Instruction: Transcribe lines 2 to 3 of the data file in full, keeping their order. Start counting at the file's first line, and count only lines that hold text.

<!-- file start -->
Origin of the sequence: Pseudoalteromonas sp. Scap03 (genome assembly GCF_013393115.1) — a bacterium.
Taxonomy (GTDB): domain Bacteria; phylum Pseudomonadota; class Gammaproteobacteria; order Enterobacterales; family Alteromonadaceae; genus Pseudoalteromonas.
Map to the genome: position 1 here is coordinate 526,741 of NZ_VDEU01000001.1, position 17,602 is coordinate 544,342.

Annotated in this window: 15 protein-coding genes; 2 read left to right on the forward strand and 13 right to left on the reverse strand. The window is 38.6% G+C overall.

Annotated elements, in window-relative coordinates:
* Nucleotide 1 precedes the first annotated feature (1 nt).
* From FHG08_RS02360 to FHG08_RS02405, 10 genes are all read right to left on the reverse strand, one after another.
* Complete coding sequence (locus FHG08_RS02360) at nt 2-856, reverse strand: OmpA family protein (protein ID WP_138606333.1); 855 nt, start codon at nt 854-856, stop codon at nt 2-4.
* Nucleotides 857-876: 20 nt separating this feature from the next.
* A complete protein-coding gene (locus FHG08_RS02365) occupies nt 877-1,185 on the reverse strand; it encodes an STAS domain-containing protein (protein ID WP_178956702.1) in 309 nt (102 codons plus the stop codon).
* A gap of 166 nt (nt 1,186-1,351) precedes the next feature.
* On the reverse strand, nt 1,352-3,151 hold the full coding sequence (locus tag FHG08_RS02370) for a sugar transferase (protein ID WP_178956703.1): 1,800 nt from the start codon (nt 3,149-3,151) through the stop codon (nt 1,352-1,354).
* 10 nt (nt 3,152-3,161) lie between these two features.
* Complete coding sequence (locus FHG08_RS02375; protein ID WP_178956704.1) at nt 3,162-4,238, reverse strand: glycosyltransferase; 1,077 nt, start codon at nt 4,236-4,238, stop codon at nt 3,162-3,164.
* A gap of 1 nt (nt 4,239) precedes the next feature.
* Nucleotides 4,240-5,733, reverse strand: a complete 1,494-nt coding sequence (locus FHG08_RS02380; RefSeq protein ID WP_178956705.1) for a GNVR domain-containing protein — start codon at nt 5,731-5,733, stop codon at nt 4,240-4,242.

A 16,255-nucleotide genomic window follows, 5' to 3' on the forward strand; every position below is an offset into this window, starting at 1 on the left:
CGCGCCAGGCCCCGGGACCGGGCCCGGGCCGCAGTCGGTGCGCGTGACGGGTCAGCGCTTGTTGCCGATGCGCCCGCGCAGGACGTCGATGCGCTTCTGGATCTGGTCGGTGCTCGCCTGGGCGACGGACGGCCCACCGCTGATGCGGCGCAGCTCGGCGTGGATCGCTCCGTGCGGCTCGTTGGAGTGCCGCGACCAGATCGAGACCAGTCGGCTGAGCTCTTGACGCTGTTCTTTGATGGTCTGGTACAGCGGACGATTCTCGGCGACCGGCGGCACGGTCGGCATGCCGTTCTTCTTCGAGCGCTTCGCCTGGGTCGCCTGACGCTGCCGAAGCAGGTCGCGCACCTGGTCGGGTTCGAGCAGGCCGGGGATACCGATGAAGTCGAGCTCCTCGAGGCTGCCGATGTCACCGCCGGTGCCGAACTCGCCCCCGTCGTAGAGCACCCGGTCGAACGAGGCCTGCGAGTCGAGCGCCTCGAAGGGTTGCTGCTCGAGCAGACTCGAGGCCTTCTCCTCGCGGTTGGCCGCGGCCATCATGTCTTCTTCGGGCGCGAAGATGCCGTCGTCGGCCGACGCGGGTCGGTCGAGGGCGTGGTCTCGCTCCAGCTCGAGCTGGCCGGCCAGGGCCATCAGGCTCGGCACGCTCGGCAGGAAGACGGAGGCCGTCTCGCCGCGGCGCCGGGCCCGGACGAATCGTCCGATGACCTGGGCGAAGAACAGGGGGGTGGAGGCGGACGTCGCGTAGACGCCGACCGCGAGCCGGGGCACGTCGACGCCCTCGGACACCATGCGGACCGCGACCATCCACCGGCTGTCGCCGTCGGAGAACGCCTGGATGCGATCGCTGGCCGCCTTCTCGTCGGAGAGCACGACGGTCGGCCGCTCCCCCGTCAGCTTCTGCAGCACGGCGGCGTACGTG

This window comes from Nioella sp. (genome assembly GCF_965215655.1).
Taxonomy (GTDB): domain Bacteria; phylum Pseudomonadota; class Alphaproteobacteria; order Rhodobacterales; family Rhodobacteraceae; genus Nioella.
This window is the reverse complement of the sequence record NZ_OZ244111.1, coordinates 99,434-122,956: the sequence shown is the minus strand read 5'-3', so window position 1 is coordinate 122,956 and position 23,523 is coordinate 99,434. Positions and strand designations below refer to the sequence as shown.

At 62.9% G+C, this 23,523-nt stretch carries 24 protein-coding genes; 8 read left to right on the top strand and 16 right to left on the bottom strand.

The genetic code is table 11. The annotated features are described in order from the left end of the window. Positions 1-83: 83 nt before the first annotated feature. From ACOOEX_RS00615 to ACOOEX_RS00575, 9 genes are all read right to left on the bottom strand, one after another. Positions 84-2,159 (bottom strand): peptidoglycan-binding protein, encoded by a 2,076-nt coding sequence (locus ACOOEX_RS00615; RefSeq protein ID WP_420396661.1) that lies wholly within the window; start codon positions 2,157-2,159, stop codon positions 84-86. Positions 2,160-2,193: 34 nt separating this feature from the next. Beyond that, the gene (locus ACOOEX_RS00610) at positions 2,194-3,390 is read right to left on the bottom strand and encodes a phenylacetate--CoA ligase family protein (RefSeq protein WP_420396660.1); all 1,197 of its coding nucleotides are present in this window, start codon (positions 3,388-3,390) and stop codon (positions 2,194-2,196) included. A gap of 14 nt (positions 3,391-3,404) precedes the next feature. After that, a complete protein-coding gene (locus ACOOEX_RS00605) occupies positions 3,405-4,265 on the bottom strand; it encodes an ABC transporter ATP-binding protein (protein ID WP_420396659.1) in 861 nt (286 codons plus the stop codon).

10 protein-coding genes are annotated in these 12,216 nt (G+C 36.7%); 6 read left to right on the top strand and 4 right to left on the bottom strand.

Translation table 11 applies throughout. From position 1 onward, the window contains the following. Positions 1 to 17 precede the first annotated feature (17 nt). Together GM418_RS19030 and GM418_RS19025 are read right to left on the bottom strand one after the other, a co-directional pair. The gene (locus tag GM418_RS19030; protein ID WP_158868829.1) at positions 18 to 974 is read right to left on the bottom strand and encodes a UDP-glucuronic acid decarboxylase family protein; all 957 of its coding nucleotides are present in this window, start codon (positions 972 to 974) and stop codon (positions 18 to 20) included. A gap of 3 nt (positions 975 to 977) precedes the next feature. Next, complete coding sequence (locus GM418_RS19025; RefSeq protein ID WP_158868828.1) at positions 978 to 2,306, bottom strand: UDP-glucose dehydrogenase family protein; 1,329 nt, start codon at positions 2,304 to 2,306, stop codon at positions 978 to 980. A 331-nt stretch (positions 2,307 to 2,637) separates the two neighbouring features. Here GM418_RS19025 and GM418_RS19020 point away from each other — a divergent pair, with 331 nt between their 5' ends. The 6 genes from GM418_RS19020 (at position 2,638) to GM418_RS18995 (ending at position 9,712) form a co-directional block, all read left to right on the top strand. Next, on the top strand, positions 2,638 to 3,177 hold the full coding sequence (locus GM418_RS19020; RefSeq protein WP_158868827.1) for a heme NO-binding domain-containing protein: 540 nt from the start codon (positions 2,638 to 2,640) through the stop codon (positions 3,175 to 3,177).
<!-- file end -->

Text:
Taxonomy (GTDB): domain Bacteria; phylum Pseudomonadota; class Gammaproteobacteria; order Enterobacterales; family Alteromonadaceae; genus Pseudoalteromonas.
Map to the genome: position 1 here is coordinate 526,741 of NZ_VDEU01000001.1, position 17,602 is coordinate 544,342.